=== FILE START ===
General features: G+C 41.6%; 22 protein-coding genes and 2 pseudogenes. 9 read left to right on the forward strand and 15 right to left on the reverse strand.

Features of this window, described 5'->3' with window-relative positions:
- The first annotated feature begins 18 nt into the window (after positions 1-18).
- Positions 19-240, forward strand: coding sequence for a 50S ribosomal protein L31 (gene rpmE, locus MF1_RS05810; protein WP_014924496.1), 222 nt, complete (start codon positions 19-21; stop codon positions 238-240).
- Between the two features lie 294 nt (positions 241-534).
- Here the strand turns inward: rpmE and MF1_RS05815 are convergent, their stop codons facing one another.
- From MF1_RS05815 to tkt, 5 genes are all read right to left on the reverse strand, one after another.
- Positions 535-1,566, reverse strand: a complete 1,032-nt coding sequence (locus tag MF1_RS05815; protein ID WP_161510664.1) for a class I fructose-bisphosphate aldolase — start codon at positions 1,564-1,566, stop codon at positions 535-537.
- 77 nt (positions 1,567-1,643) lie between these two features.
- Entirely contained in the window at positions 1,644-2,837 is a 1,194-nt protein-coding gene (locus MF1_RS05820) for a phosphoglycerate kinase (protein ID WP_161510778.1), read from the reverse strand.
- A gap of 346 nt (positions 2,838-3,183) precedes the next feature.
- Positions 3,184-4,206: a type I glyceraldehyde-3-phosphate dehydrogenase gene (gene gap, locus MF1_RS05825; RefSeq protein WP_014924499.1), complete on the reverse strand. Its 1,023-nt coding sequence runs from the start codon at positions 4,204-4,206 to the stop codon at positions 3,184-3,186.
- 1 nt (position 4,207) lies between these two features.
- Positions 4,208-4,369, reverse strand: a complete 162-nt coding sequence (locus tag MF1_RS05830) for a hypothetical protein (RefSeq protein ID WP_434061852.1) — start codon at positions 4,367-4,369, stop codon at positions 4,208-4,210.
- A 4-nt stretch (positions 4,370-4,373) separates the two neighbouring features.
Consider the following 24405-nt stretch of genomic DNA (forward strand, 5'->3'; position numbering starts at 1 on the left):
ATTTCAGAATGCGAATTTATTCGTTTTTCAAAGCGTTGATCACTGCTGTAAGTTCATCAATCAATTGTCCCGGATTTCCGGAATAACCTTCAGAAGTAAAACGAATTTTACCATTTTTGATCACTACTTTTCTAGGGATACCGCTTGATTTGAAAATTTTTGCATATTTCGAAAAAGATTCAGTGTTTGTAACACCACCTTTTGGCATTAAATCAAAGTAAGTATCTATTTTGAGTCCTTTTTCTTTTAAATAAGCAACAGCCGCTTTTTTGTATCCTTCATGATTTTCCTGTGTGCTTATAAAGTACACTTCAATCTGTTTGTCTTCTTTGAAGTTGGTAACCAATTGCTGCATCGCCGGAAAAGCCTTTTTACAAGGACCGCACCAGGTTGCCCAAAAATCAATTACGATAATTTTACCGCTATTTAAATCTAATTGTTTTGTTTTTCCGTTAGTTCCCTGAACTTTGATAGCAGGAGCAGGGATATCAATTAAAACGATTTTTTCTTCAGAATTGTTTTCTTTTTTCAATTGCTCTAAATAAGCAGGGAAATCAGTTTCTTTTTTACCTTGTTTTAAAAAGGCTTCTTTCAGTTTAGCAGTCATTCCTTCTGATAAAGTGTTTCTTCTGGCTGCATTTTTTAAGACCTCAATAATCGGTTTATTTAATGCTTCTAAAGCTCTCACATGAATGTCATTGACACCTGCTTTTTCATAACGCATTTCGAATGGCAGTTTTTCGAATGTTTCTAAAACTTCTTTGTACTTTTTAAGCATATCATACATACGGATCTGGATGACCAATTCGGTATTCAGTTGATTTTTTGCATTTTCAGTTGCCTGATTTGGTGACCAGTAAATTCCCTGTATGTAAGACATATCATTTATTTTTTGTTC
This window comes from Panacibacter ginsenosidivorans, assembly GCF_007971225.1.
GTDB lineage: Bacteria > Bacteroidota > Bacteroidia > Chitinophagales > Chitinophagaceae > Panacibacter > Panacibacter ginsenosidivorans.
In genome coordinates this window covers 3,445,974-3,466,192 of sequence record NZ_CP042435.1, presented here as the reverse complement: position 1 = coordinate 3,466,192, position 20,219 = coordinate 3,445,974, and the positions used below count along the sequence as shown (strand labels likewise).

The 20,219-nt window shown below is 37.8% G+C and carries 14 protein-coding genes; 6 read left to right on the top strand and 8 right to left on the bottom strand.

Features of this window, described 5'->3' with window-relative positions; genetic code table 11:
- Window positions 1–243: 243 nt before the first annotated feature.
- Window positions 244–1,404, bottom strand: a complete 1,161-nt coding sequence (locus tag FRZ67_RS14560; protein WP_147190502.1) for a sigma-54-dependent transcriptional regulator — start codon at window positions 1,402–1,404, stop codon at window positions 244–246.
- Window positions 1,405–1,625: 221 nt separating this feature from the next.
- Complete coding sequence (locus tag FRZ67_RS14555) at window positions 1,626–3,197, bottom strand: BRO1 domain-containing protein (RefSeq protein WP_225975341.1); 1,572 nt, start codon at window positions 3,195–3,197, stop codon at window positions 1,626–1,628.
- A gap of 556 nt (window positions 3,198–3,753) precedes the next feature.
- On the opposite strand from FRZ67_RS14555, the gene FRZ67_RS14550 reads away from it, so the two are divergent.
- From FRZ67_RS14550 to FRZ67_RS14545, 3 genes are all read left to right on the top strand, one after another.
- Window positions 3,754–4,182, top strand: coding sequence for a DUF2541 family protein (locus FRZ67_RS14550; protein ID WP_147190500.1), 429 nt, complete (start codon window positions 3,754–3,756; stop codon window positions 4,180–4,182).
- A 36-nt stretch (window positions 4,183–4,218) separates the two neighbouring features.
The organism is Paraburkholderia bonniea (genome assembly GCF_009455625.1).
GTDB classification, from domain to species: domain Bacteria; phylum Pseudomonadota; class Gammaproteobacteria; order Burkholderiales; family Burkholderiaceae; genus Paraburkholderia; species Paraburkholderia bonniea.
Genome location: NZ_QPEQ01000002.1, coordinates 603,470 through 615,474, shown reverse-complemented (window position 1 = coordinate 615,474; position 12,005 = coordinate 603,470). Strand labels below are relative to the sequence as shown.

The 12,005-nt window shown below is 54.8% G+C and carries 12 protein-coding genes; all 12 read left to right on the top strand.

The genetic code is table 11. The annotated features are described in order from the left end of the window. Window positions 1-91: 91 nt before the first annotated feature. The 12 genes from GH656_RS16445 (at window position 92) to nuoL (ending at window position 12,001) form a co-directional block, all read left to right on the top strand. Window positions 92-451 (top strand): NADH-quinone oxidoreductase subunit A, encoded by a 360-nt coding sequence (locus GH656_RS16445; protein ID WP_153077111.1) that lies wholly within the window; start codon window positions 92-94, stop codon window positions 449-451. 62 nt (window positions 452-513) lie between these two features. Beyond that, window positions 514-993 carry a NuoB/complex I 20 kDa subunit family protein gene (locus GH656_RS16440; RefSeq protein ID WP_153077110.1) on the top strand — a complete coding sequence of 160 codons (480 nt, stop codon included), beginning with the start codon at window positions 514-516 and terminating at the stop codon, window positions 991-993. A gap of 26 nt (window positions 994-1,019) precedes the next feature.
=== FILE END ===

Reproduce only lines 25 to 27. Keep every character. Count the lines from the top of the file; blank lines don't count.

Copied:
- Window positions 1,405–1,625: 221 nt separating this feature from the next.
- Complete coding sequence (locus tag FRZ67_RS14555) at window positions 1,626–3,197, bottom strand: BRO1 domain-containing protein (RefSeq protein WP_225975341.1); 1,572 nt, start codon at window positions 3,195–3,197, stop codon at window positions 1,626–1,628.
- A gap of 556 nt (window positions 3,198–3,753) precedes the next feature.